This impasse if only ended when Henry Tilney brushes past the ladies and apparently sticks Mrs. Allen with a pin. He transpires to be extremely knowledgeable about muslin, is complimentary toward both ladies and with a twitch of an eye manages to get two seats vacated for the ladies. To prevent any impropriety he then arranges an introduction from the Master of Ceremonies to allow conversation and the invitation of a dance with added devilish smirk, but only the one mind you, with Miss Morland.
JJ Feild was Henry Tilney and he is the other reason I found this film so satisfying; he's definitely easy on the eye, and portrayed Henry with charm, wit and intelligence. More importantly he can act and he looks good in britches. Though if I were him, I'd ask my agent to get me some modern dress work, I've seen him in three films: "Mrs. Beeton", "The Ruby in the Smoke" and now this. All good solid period drama, but very heavy on the tight trouser front.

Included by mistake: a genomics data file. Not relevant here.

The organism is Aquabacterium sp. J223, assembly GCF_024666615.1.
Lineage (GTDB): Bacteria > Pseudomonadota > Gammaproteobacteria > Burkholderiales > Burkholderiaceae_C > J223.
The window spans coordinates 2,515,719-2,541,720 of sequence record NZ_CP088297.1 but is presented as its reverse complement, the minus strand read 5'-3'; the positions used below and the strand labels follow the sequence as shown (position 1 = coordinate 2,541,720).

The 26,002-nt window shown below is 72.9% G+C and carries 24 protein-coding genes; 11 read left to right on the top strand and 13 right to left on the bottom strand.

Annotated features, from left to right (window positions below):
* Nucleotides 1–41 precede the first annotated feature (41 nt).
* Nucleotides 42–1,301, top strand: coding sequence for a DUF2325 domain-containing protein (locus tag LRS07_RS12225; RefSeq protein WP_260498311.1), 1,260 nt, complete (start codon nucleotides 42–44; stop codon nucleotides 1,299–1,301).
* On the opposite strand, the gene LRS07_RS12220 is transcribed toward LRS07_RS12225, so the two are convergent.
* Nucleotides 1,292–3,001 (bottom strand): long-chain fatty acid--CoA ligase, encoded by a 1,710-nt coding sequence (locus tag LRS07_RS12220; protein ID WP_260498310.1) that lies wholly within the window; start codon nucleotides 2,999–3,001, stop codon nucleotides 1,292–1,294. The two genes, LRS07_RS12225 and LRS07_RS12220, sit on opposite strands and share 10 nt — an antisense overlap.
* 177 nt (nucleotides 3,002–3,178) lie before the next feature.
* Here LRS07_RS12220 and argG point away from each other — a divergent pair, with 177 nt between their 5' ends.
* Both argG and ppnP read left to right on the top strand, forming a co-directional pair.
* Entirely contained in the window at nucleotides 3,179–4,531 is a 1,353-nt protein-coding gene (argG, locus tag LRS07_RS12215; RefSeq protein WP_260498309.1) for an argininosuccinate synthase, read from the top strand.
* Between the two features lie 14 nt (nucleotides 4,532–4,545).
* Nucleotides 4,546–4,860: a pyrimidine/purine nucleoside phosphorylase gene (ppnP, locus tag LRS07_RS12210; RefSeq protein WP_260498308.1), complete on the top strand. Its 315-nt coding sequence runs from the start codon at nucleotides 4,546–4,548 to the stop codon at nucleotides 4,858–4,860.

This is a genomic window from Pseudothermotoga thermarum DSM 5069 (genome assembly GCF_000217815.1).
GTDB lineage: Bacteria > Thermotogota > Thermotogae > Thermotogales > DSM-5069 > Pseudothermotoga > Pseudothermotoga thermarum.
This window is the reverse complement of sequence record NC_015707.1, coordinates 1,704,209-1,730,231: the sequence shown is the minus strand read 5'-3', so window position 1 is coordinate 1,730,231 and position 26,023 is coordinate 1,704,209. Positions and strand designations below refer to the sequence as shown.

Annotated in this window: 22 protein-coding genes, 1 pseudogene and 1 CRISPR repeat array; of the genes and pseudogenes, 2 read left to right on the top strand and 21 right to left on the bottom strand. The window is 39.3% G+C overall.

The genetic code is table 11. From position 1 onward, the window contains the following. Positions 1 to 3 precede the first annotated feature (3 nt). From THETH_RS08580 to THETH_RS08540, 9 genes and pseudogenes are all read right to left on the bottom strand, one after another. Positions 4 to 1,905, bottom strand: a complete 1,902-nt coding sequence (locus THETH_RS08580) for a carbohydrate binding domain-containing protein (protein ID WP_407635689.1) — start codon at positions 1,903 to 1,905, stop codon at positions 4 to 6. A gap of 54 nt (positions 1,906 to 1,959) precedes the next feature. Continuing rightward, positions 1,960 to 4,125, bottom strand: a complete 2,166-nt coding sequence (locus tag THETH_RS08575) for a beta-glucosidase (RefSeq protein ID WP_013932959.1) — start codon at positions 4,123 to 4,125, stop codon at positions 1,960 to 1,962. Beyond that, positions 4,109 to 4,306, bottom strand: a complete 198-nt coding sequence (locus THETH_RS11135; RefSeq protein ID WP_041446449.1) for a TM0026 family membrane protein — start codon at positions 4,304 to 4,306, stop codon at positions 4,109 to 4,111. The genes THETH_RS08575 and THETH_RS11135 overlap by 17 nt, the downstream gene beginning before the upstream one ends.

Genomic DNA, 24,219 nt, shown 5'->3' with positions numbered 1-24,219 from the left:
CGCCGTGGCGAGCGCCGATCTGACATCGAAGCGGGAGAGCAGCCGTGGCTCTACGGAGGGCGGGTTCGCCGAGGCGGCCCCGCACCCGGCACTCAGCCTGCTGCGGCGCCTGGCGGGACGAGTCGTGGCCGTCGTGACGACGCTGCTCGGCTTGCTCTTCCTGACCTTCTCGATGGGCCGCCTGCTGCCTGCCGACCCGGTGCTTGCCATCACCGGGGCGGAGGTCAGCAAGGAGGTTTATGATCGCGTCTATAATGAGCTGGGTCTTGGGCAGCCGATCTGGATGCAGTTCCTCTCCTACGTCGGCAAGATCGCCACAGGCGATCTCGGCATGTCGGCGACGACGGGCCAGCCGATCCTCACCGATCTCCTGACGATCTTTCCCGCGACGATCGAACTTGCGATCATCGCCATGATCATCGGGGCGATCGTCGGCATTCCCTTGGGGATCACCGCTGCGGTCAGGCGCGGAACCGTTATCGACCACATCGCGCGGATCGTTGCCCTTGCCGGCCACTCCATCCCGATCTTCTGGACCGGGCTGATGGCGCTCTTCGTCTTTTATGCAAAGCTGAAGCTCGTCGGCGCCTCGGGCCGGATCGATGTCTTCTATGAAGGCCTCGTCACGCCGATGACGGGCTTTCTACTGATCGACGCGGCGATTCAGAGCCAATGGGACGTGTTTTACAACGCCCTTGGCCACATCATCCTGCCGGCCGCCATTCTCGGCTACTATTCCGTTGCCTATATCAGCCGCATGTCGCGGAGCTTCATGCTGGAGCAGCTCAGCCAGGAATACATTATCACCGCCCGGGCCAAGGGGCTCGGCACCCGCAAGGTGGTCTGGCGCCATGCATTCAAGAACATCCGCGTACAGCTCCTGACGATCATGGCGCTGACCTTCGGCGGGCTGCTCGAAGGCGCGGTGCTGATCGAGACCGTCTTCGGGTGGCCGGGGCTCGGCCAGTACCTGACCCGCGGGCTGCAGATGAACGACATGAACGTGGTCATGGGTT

I don't blame Catherine's subsequent fantasy of a devilish Henry interrupts her bath, which must have been incredibly draughty as it took place in wood. This is one of the scenes that I found slightly too modern, Catherine imagining Henry in her bath chamber was racy enough, but having her stand up in all her nakedness was just too much. Henry on the other hand looked entirely happy.
His sister Eleanor is played by Catherine Walker, and is the embodiment of sense, manners and kindness. She is the complete opposite to Carey Mulligan's dimpled, man-hungry, simpering Isabella Thorpe.